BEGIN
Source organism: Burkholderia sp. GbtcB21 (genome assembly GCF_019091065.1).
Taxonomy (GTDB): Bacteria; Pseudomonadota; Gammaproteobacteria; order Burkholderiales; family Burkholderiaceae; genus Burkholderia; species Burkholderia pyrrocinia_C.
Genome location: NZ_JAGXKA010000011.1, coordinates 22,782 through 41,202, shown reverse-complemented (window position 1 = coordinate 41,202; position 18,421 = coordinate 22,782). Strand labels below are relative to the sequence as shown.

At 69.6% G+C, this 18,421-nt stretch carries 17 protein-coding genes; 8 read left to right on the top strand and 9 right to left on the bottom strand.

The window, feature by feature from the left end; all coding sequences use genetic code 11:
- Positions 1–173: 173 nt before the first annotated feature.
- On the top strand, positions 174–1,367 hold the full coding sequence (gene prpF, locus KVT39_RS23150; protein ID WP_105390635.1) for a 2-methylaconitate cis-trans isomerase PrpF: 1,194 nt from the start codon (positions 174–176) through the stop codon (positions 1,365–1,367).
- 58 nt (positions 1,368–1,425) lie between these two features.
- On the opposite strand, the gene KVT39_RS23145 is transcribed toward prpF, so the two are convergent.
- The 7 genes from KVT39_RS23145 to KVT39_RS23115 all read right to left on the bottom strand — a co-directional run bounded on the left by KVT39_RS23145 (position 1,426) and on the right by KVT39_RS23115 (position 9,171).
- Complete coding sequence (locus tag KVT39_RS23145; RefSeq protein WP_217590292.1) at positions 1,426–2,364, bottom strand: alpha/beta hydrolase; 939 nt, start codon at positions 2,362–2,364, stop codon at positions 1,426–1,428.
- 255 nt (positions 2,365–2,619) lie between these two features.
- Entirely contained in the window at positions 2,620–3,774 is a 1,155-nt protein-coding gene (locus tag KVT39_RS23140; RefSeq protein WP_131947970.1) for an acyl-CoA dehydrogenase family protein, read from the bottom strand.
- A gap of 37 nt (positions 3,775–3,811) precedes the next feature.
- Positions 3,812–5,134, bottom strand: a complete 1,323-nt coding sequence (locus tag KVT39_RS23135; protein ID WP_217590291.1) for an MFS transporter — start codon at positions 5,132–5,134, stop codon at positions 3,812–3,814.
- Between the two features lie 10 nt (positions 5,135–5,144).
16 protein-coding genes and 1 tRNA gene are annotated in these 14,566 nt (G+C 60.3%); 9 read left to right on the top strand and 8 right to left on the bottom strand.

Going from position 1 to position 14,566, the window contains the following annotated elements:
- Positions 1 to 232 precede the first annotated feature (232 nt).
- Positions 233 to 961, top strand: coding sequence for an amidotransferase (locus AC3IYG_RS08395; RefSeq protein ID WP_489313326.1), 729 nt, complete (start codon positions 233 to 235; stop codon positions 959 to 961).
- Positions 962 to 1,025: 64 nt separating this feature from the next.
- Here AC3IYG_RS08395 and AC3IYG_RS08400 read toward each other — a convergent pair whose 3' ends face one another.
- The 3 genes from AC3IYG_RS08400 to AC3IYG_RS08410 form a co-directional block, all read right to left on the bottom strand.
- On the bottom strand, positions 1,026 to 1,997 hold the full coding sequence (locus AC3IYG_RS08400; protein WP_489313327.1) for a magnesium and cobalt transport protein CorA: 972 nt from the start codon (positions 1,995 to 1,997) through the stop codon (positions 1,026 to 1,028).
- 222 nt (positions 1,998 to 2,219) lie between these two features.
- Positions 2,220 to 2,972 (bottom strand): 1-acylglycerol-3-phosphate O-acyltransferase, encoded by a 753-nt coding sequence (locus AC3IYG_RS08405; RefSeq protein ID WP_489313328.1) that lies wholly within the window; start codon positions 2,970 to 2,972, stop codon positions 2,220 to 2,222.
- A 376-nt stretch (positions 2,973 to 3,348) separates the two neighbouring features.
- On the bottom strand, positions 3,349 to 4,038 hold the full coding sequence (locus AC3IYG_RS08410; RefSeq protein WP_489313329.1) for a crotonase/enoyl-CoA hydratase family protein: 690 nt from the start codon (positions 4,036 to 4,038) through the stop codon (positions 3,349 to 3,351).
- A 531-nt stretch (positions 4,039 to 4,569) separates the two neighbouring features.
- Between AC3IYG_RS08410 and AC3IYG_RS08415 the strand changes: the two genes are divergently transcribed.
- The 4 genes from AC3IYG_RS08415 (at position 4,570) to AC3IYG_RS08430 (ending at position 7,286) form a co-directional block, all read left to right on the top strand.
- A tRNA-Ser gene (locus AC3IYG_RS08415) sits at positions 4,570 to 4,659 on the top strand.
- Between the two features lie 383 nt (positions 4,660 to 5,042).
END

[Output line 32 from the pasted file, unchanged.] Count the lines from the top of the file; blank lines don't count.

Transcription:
- A tRNA-Ser gene (locus AC3IYG_RS08415) sits at positions 4,570 to 4,659 on the top strand.